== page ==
Let’s turn back to scripture for a moment. For people of faith, the practice of Baptism began at the River Jordan, over two thousand years ago.   It was in that moment, that a wilderness recluse and prophet named John, stood waist deep in a dirty river, baptizing a crowd as a public display of repentance.  

For John, the act was a public call to change lives and to reframe thinking.   It was in that crowd that Jesus appears for his moment in the water.    Let’s just consider the strangeness of that situation:  Here is Jesus, God’s beloved and free of sin, standing in line with the rest of us, waiting his turn to be dunked in that River.    Here is a man, without sin, asking to be made whole and clean.   It’s simply a moment that makes no sense.

Yet, it is in this moment that we catch our first glimpse of the greatest truth of our faith.   In that moment we see firsthand that most awesome truth I mentioned a few seconds ago.  In that moment, God chose to be joined with us.

In the river, God chose to be an active part of our lives.  God chose to be part of all that we are; both good and bad.   In that moment, God tells us that he is part of our suffering, and he is part of our joy.   

In that moment he entered into our lives and our world in an incredibly familiar and intimate way.  It is in that moment that God ceased to be a God trapped in temples of stone, and instead become a God who gets his hands dirty in the bumpy and dirty parts of our lives.  In that moment, Jesus said “I am part of this”.

Today, 2000 plus years later, we return the favor.  We know the story of Jesus, the pain, the suffering, and the victory… and in our baptism we choose.   We choose, to be like Jesus, and enter the water and reaffirm to him directly that we are part of his pain, and part of his joy.  We make the first steps into entering his world, his life, and his suffering… in this moment.

As one’s relationship with Jesus grows or changes, so does our individual definition and understanding of that moment.   A large portion of how we see what occurs is personal and our own.  In the end, there is no more of a chance of me defining the miracle behind this moment, then there is for me to have you fully understand the way I feel God at the very core of my being and my heart.   

There are no easy definitions.   There is no simple theology to explain the true beauty, power, and miracle lying right below the surface of this moment.   Despite this, we must try.

Despite my own attempts to define this for those that attended on Saturday who might not yet have a faith home for themselves, I find myself turning to one particular image.   Of late, I have decided that there is one image that sums the moment up near perfectly.  When I consider what happened at the river so long ago, and when I consider what is beneath all that was done in this church on Saturday afternoon, there is one image that comes to mind.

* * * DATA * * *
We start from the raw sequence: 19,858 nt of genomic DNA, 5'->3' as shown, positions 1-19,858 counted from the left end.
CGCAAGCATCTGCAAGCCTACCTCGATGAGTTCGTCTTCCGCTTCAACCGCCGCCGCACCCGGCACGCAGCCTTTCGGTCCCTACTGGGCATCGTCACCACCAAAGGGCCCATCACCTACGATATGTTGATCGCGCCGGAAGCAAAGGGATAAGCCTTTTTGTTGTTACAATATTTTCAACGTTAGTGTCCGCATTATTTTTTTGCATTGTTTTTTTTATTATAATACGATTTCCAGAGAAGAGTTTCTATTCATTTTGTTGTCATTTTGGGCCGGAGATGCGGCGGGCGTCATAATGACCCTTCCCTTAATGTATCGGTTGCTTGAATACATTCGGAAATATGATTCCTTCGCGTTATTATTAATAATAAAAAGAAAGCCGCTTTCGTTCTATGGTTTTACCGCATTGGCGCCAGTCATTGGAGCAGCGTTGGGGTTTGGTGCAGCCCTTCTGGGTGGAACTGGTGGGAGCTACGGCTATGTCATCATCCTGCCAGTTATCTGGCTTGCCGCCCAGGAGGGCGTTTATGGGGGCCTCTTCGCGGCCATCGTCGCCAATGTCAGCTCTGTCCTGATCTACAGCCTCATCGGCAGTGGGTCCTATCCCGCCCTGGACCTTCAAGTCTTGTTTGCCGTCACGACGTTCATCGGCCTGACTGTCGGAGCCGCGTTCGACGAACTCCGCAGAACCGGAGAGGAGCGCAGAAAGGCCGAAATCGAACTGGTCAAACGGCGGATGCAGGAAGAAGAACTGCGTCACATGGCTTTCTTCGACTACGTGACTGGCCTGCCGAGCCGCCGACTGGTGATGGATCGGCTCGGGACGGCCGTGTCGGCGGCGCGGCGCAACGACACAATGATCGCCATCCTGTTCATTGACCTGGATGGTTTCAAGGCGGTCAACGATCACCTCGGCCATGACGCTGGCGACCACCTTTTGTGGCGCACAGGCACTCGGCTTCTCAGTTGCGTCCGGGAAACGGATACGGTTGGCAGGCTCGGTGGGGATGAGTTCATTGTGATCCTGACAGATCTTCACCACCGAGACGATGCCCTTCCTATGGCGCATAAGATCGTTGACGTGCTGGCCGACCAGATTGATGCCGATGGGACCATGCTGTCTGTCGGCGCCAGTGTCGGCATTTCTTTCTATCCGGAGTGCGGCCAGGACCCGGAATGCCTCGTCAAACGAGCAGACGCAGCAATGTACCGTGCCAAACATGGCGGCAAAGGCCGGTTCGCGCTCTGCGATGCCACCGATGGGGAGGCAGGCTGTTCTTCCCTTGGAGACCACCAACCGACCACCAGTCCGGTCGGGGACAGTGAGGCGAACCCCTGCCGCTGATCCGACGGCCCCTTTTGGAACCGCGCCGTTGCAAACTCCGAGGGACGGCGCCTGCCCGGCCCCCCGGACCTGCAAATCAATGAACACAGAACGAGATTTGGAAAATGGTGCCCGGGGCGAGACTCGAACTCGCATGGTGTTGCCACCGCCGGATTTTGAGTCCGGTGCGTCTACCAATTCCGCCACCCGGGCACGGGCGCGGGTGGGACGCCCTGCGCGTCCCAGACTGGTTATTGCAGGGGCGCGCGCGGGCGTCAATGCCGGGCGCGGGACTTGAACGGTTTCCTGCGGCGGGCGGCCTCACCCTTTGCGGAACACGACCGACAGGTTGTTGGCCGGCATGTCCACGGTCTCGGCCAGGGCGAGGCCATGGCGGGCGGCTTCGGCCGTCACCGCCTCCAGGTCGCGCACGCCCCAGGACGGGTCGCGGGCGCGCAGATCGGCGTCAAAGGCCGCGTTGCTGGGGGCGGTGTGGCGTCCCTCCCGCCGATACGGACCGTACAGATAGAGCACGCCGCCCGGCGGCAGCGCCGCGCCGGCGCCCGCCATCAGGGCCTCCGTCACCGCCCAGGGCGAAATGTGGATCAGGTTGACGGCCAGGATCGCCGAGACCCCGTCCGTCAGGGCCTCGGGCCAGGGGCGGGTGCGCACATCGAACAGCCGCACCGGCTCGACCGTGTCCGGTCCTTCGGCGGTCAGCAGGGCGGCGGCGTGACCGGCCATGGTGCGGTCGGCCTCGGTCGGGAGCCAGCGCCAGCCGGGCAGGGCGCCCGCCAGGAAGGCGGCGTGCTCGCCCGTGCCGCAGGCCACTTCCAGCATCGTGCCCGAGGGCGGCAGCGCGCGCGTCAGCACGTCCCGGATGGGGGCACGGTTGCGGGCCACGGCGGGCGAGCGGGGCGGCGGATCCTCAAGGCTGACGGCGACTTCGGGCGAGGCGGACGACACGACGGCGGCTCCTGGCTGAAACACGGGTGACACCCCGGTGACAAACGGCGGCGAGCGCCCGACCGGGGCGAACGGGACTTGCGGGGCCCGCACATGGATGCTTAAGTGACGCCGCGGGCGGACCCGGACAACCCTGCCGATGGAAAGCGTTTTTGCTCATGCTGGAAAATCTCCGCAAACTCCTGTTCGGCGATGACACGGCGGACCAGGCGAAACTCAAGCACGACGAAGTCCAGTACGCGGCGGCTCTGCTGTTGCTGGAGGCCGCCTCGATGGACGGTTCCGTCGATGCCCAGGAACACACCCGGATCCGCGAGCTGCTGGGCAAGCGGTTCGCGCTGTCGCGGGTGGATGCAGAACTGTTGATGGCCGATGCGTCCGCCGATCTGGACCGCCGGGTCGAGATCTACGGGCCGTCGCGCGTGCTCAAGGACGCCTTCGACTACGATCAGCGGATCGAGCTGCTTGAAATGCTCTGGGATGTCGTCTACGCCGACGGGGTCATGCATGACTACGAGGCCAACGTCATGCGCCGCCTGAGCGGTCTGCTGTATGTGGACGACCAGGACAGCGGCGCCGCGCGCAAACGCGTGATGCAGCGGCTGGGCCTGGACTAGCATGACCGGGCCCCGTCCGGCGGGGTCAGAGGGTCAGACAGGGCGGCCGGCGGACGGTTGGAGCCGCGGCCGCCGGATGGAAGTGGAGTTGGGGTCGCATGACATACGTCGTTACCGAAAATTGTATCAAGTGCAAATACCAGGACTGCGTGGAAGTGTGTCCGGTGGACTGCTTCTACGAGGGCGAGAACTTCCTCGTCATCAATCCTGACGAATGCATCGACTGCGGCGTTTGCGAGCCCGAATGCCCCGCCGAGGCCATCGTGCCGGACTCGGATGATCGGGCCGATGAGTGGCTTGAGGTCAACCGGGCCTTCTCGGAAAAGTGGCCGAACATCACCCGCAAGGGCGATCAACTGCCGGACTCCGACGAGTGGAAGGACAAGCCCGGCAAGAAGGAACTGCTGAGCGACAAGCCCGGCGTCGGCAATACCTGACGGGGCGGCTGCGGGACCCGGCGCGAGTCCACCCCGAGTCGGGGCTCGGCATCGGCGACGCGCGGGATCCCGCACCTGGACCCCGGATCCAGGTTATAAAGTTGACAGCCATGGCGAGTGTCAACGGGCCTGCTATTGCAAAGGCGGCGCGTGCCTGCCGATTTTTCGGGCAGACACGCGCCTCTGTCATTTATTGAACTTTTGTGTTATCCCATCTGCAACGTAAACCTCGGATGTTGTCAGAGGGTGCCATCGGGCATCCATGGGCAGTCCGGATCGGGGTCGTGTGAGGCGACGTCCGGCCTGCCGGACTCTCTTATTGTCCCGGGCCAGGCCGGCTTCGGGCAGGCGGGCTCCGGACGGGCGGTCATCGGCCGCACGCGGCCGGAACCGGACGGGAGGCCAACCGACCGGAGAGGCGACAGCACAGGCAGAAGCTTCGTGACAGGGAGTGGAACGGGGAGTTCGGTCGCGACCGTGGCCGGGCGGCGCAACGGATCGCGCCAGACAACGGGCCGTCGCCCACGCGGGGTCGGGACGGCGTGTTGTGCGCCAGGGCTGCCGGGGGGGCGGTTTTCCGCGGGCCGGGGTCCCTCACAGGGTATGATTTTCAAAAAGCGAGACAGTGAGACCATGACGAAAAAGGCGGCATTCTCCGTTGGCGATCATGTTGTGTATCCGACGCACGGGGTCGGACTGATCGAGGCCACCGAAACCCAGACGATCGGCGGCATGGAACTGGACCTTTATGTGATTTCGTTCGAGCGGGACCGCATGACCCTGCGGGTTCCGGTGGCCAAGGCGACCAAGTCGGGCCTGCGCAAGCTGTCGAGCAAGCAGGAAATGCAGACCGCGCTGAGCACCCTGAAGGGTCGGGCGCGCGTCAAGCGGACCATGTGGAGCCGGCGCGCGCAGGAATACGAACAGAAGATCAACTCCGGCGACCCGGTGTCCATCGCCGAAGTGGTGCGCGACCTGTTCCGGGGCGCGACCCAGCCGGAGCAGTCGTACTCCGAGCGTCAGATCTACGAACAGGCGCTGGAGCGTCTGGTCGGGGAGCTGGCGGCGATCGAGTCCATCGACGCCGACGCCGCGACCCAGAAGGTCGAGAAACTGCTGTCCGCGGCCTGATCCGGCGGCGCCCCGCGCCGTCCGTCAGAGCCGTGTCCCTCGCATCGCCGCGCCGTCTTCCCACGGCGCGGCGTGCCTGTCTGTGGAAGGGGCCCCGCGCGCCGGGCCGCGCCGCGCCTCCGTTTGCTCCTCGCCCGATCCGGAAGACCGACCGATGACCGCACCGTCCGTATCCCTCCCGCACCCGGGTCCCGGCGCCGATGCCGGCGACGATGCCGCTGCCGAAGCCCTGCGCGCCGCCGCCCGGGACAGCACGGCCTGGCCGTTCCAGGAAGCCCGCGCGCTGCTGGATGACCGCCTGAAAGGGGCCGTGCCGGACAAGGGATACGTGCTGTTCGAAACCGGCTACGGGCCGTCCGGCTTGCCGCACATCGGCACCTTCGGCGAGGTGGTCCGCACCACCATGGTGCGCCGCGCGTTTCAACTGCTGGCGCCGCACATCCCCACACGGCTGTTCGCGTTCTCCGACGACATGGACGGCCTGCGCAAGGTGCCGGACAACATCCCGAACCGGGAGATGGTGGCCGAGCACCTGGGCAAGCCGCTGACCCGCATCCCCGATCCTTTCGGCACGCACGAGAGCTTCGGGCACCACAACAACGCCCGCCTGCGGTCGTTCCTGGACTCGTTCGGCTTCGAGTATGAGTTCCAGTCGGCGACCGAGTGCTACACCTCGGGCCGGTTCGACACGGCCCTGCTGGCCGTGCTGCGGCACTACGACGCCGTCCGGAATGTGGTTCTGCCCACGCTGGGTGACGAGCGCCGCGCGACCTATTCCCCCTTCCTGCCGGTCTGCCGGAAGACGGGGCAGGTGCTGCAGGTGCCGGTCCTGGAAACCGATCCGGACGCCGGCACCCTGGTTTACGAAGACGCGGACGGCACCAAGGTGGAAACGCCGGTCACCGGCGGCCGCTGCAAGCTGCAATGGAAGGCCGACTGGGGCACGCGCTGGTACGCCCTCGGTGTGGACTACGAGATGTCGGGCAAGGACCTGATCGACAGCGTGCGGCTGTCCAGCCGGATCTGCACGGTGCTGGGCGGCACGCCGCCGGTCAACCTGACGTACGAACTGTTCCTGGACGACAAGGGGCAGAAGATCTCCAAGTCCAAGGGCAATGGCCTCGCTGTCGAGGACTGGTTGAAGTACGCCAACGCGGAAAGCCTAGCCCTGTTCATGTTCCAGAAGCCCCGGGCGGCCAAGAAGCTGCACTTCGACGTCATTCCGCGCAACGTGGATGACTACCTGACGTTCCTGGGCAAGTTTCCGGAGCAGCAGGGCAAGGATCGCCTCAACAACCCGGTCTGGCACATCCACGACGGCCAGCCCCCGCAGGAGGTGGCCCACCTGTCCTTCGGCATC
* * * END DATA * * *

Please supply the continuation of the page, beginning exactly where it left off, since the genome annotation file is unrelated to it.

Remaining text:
Believe it or not, it is an image that came when watching television a few days ago.    Its an image that came in the story of Kyle Bergen, a high school freshman from Hamilton, Ohio.    Over the summer, Kyle was diagnosed with cancer, and his treatment caused his hair to fall out.    After a harsh treatment of chemo and radiation, Kyle was breathing a bit easier at his tentative first steps into remission.  

Although the hope had returned, Kyle still has a long journey ahead.  Cancer is not something that you have one day, disappears the next, and you stop thinking about it a few days later.   It will be several years before he would be considered cured, and until that ime there will be some small shadow that sees every cough, cold, or headache as the unthinkable.  

We lived this first hand in the Masters’ family.   Even though it was 20 years ago, that Stacey was in the same spot, with virtually the same disease as Kyle, there is, to this day, a small cloud that finds its way into our lives from time to time.   Thankfully, that cloud is appearing less and less, and is getting smaller and smaller with each passing year, its certainly still there.    It’s a part of our lives, and it stands as a testimony to the incredible distance we have traveled.  

Kyle is at the third or fourth step of that thousand mile journey.    Its not hard to see, and empathize with that journey that awaits.    A head free of hair also adds a big exclamation point.   Hearing his story, recognizing how hard a road that Kyle had traveled and how hard the road was yet to be, his fellow students at high school decided that they needed to do something for Kyle.